Title of Abstract

Physical Activity: A Treatment Option for Mild to Moderate Symptoms of Anxiety and Depression

Poster Number

57

Submitting Student(s)

Bethany Golden

Session Title

Poster Session 2

Faculty Sponsor (for work done with a non-Winthrop mentor)

David Schary, Ph.D.

College

College of Education

Department

Physical Education, Sport & Human Performance

Abstract

In recent years, there has been a spike in sedentary behavior in youth and adolescents (ages 10-19). While the cause of this behavior is largely debated, research suggests it is caused by an increase in technology, time spent watching television and on devices, as well as an overall lack of physical activity. As time spent being physically active has decreased, obesity, anxiety, and depression have increased among adolescents. This literature review examines the relationship between physical activity and sedentary behavior, obesity, anxiety, and depression. Previous research indicates that increased physical activity not only decreases an adolescent’s sedentary behavior, but also reduces their risk of obesity. Further, research has shown that physical activity among adolescents improves their overall quality of life (the mental, physical, and social well-being of the individual) and reduces their risk of emotional problems, such as stress, fear, and worry, which are often precursors to clinical anxiety and depression. Studies have also shown that increased physical activity among adolescents has caused a decrease in symptoms of both anxiety and depression. Physical activity plays an important role in minimizing sedentary behavior and decreasing one’s risk of obesity, improves an individual’s quality of life, and decreases one’s symptoms of anxiety and depression. It is important that physical activity be encouraged throughout an adolescent’s life, as it can play a significant role in improving their overall mental health.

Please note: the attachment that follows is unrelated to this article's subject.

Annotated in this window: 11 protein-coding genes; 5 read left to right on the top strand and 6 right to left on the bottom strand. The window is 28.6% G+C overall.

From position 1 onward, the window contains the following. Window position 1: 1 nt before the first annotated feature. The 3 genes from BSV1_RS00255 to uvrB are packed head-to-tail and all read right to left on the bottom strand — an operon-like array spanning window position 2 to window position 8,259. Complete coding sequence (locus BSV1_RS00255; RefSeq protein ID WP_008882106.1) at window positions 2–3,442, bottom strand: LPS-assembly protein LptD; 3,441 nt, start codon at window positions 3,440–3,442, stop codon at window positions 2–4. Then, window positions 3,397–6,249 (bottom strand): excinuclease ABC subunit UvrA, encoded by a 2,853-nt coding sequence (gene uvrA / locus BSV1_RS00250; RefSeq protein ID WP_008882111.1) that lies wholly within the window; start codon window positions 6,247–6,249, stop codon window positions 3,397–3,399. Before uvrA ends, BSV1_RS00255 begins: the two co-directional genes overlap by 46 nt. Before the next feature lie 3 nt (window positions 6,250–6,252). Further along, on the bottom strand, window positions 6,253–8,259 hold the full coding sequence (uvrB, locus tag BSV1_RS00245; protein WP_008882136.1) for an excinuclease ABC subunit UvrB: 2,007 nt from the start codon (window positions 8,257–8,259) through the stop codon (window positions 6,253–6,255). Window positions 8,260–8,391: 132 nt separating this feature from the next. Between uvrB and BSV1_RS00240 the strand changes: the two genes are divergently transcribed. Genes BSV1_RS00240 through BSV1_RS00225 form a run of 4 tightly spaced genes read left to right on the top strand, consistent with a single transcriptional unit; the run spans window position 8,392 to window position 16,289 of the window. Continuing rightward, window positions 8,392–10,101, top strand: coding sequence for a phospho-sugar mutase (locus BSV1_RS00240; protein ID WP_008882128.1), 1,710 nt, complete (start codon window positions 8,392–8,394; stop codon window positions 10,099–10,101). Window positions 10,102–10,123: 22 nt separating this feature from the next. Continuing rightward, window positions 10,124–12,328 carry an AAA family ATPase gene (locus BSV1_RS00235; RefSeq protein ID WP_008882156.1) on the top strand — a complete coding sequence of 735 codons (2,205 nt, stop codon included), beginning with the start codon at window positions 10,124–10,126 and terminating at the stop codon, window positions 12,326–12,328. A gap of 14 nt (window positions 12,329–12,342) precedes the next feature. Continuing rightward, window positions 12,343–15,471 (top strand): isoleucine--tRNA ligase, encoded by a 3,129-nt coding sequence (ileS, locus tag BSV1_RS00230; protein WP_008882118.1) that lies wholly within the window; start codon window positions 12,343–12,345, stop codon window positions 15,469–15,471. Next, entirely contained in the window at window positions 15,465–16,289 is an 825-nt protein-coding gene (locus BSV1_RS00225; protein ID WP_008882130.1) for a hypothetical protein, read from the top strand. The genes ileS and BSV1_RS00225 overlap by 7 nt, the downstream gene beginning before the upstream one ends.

Start Date

15-4-2022 12:00 PM

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Apr 15th, 12:00 PM

Physical Activity: A Treatment Option for Mild to Moderate Symptoms of Anxiety and Depression

In recent years, there has been a spike in sedentary behavior in youth and adolescents (ages 10-19). While the cause of this behavior is largely debated, research suggests it is caused by an increase in technology, time spent watching television and on devices, as well as an overall lack of physical activity. As time spent being physically active has decreased, obesity, anxiety, and depression have increased among adolescents. This literature review examines the relationship between physical activity and sedentary behavior, obesity, anxiety, and depression. Previous research indicates that increased physical activity not only decreases an adolescent’s sedentary behavior, but also reduces their risk of obesity. Further, research has shown that physical activity among adolescents improves their overall quality of life (the mental, physical, and social well-being of the individual) and reduces their risk of emotional problems, such as stress, fear, and worry, which are often precursors to clinical anxiety and depression. Studies have also shown that increased physical activity among adolescents has caused a decrease in symptoms of both anxiety and depression. Physical activity plays an important role in minimizing sedentary behavior and decreasing one’s risk of obesity, improves an individual’s quality of life, and decreases one’s symptoms of anxiety and depression. It is important that physical activity be encouraged throughout an adolescent’s life, as it can play a significant role in improving their overall mental health.